You can’t complain about your partner taking you for granted if you are partly responsible for creating a negative, non-supportive atmosphere yourself.
Oprah has always said that if you knew better you would do better. Don’t sabotage yourself by repeating relationship mistakes over and over again. With insight and a willingness to change, you can do better, because you now know better.
Amy Sherman, M.A., LMHC – www.yourbabyboomersnetwork.com
The first thing to do is take a step back and breathe.
Become mindful of your feelings, obligations, and the demands that you are under. Listen to your heart, your body, and spirit. Make sure that you are eating right, getting enough sleep, and balancing work and play. If you have let your spiritual needs go unattended, get back to your spiritual practices. Check to see if you are experiencing any stress related to work or other responsibilities that may be affecting you. Take the time to care for yourself before approaching your partner.
Taking time for self-care will mean that you must set some limits.
You will have to cut back on some things that may be less necessary. Saying no is one of the most valuable skills to learn in life. After you have taken the time to rebalance your life and tune in to your needs, you can approach your partner with less blame and more openness. You may even find that rebalancing your life means that you are spending more time with your partner and that may lead to some rediscovery in your relationship.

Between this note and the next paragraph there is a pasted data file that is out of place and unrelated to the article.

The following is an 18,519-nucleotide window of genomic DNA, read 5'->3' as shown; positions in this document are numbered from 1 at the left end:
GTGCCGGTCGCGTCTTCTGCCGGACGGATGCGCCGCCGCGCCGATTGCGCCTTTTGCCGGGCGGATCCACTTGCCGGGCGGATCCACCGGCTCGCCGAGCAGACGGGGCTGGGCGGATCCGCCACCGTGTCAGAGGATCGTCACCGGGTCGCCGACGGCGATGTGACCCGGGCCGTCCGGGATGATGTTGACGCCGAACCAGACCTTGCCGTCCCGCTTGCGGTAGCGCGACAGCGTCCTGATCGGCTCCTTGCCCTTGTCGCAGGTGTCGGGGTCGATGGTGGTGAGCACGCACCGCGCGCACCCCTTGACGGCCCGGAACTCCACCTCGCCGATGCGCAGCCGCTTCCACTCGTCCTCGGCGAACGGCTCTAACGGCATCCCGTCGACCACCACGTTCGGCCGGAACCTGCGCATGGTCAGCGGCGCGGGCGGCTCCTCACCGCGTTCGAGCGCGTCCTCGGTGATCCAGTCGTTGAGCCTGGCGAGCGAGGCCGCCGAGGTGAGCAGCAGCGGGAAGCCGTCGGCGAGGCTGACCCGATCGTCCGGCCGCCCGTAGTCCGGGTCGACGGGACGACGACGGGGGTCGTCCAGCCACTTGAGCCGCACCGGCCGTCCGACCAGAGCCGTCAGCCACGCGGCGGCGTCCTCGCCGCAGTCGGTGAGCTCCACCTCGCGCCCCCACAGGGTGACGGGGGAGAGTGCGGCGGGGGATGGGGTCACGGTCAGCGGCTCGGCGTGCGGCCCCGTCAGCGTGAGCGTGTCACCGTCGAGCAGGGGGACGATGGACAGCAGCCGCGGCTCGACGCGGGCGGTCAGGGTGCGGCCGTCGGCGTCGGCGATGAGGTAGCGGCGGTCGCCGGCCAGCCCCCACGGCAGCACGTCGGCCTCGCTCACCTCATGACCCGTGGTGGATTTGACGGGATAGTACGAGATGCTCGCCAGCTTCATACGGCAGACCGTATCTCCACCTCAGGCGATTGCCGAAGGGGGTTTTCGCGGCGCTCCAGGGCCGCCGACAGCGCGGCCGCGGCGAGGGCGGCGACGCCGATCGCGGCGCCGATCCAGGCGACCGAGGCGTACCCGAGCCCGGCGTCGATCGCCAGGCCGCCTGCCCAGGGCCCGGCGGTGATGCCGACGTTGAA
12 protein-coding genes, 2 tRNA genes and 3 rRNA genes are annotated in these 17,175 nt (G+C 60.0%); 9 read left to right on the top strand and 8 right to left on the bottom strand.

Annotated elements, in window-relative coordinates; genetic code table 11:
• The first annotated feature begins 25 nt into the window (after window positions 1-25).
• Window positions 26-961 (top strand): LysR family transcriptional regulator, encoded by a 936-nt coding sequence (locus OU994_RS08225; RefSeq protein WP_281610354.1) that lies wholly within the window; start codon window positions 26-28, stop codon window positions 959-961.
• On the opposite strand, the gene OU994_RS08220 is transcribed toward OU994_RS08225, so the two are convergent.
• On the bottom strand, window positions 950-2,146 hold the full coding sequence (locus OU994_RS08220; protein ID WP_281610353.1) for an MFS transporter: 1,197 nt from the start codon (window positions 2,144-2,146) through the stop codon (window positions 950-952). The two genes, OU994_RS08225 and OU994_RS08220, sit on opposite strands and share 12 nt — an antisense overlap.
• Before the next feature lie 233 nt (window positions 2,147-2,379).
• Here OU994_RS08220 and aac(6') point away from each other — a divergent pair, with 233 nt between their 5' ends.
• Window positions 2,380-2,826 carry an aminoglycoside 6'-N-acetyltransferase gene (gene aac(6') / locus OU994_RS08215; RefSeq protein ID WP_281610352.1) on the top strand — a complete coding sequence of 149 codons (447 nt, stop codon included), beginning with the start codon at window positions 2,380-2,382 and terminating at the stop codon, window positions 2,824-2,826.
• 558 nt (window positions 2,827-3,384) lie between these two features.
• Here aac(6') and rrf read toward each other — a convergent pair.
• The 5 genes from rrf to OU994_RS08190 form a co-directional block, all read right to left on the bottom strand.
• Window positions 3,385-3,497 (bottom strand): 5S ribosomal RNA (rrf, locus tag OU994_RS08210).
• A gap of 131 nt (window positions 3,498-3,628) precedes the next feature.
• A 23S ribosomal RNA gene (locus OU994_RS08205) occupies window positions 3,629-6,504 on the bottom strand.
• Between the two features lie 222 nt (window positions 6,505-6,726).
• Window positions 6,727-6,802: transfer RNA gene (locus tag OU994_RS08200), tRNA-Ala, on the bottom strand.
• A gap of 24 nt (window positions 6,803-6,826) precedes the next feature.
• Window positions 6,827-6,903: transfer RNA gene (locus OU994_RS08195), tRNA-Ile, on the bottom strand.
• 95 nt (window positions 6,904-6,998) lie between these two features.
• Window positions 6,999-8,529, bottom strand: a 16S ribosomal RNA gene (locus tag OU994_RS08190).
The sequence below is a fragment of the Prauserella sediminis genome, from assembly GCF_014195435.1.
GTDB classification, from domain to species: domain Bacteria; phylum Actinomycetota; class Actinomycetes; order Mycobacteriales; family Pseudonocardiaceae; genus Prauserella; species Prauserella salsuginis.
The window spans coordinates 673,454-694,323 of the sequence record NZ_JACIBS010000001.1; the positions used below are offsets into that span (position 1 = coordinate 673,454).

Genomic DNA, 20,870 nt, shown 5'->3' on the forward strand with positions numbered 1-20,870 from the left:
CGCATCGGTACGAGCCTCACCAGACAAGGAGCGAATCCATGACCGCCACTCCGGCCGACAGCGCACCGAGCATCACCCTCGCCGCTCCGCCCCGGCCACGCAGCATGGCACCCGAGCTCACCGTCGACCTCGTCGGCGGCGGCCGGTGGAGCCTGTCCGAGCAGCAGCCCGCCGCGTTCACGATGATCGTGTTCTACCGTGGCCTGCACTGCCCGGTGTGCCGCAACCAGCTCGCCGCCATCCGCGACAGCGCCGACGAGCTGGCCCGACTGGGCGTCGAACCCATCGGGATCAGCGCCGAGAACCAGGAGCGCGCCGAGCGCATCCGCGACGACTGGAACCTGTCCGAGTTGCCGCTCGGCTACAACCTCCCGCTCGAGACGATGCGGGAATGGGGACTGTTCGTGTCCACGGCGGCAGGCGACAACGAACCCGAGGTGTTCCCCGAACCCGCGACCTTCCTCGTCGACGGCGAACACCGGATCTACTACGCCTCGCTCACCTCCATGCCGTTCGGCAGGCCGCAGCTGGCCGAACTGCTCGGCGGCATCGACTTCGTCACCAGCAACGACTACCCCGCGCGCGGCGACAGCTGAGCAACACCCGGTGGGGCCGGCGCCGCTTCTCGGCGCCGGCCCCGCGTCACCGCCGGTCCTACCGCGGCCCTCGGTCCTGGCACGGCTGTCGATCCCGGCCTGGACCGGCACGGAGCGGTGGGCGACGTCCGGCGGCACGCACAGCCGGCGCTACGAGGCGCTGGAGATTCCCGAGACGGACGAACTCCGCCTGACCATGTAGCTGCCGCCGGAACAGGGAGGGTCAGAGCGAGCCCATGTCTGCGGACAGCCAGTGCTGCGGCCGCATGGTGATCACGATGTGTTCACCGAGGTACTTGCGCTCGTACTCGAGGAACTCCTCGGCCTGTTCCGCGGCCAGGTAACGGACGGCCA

If you continue to feel taken for granted, rebalancing your life will give you more emotional strength to address any issues that may be causing distress in your relationship.
Often we expect our partner to care for us without taking the time to care for ourselves. Relationships are not fifty-fifty. We must approach relationships with our entire selves. That is only possible if we first care for ourselves and then look to our partner to work together to care for the relationship.
Reva Manon Kraus, LCSW – www.truenorthcanhelp.com
Over time it seems to be a common enough occurrence that couples speak to me about feeling like they are being taken for granted.
It’s not a nice feeling and can lead to some pretty destructive behaviors, in some cases, affairs or other passive-aggressive ways of acting out.